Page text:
It was an ugly series of earnings releases for major department stores last week. First quarter revenue for Nordstrom, Inc. (JWN), Kohl’s Corporation (KSS), Macy’s, Inc. (M), and J.C. Penney Company Inc (JCP) fell a combined average of 2.6% against the year-ago quarter.
Although actual earnings per share performances were mixed, with Macy’s and JCP each beating their consensus targets, the underlining message was hard to ignore.
Consumers simply don’t have an appetite for department stores as they once did. Is this purely the rise of Amazon.com, Inc. (AMZN), or is there something more at play?
Of course, it’s easy to point fingers at Amazon — mostly because it’s true.
Since sparking the initial wave of the e-commerce revolution, AMZN and its ilk have been unstoppable. Online purchases account for more than 6% of all retail sales in the U.S., and that percentage is virtually guaranteed to increase.
There’s simply no beating the convenience of doing all of your shopping right at home. This was particularly true when national gasoline prices were blowing the rooftop. But even without that tailwind, Amazon has continued to challenge department stores at every turn.
It’s really all in the numbers. Ten years ago, annual sales at the four department stores, plus Amazon, totaled $66.1 billion, with Kohl’s, Macy’s and JCP claiming 76% of market share. However, by the end of 2009, AMZN sales accounted for the majority against the department stores.
Last year, combined sales tallied up more than $180 billion. The difference maker? AMZN brought in over $107 billion in sales, or a whopping 59% of market share. If U.S. retail was the Republican Primary, AMZN is Donald Trump.
But before we jump to the obvious conclusion, consider this: between 2006 and 2013, market share for Amazon jumped 289%. However, since 2013, AMZN has only increased its footprint by 16%. This is nothing to scoff at, but it’s a far cry from earlier gains.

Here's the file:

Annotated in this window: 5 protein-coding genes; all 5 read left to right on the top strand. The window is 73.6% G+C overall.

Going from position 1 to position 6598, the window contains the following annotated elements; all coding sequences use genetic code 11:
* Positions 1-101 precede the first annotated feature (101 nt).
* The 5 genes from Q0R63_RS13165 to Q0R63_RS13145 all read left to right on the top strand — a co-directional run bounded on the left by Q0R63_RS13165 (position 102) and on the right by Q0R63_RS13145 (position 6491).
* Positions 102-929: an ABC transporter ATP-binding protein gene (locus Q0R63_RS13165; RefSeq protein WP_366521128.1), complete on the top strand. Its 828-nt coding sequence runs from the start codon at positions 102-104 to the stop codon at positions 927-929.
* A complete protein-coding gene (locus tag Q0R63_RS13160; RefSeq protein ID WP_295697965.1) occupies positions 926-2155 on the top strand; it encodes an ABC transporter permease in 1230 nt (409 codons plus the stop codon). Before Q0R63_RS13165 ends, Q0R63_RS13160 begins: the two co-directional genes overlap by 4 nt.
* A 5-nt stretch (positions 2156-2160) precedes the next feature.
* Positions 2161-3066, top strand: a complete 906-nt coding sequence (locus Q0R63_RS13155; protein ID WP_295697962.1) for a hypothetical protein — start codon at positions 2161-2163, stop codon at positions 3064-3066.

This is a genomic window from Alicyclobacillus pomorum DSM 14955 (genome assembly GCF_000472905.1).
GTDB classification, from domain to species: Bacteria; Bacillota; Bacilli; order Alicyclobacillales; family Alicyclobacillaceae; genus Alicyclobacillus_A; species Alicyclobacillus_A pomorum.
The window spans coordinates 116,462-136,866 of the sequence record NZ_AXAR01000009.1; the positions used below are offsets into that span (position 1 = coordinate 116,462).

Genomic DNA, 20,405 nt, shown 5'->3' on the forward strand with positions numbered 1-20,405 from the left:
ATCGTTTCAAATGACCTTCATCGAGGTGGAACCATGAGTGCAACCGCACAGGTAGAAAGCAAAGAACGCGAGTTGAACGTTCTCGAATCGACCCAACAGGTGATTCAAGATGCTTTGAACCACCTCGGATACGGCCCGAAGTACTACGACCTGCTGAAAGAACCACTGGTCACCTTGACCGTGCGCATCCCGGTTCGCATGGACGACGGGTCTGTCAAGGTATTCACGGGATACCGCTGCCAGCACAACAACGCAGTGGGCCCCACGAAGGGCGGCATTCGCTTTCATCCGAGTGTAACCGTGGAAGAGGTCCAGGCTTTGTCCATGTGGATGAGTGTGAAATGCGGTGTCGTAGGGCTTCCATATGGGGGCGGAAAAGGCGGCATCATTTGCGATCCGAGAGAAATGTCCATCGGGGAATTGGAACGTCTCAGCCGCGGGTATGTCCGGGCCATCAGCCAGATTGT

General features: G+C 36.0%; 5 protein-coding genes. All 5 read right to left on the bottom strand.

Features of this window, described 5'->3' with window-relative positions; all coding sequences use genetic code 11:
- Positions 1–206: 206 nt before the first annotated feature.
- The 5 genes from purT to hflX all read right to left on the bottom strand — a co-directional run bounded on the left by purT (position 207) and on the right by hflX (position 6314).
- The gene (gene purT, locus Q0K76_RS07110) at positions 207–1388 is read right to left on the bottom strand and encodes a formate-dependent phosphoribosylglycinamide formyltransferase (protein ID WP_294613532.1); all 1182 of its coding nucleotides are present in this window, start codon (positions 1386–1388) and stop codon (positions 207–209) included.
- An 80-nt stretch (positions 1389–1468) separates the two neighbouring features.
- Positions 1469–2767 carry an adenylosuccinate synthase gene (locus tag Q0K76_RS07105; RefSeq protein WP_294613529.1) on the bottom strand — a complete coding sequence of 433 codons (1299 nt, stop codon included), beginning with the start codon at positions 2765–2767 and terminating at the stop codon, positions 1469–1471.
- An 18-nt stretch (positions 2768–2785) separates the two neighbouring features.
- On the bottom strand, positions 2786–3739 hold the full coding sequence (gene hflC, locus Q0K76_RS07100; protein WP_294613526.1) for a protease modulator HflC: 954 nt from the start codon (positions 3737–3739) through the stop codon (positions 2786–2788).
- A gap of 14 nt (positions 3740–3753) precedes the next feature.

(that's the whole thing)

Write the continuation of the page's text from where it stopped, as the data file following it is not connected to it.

Further, it points to a readjustment in strategy among department stores to arrest the stunning rise of AMZN. So far, battered department stores have avoided the critical knockout punch from Amazon, but sales still lag.
What Else Is Killing Department Stores?
Strangely enough, what’s killing department stores recently may have less to do with e-commerce and more to do with “skinny jeans.”
Deutsche Bank analysts have noted that while sales of colored denim apparel have gained 4.5% in 2012, enthusiasm has since tapered down to a range between 1% to 1.6%. In other words, without a compelling reason to buy new clothes — outside the need for replacement — many consumers are simply holding off.
But it’s not just fashion designers that are to blame for lackluster sales at department stores. Brick-and-mortar stores, like Ross Stores, Inc. (ROST) and TJX Companies Inc (TJX), are hitting department stores where it hurts the most — their profit margins.
As off-price retailers, ROST and TJX deliver many of the same goods as their more illustrious competitors, but at reasonable prices. And with fashion apparently stagnating, the incentive to buy apparel at premium markups is simply non-existent.
Again, the numbers speak for themselves.
In 2006, sales of the three major department stores combined with ROST and TJX totaled $94 billion.
Of that amount, department stores took nearly 76% of market share.
Today, that footprint has dropped to 63%. ROST and TJX, on the other hand, have seen their market share increase by 51%. At the current rate, the two off-price retailers will collectively overtake major department stores inside ten years.
Although that forecast sounds slow compared to the meteoric rise of AMZN, off-price retailers might end up hammering the final nail in the coffin.
Department stores can directly compete with Amazon by improving their e-commerce channels. It’s a much harder proposition against stores selling similar goods, but at everyday low prices.
The sharp reduction in foot traffic at department stores suggests that consumers are finding their shopping needs wholly satisfied at discount outlets. Therefore, traditional retailers must cut back, or risk the ire of already panicky shareholders.
There is zero doubt that Amazon has gutted the future prospects of department stores. AMZN has completely changed the retail market, and there is simply no going back. At the same time, AMZN is a big cog in an even bigger gear.
While department stores are busy addressing the top-line threat of e-commerce, off-price retailers are steadily poking at their margins.
Fashion trends being stagnant, discount outlets are functionally offering identical products at steep markdowns, and that is what may ultimately send department stores to the abyss.
As of this writing, Josh Enomoto did not hold a position in any of the aforementioned securities.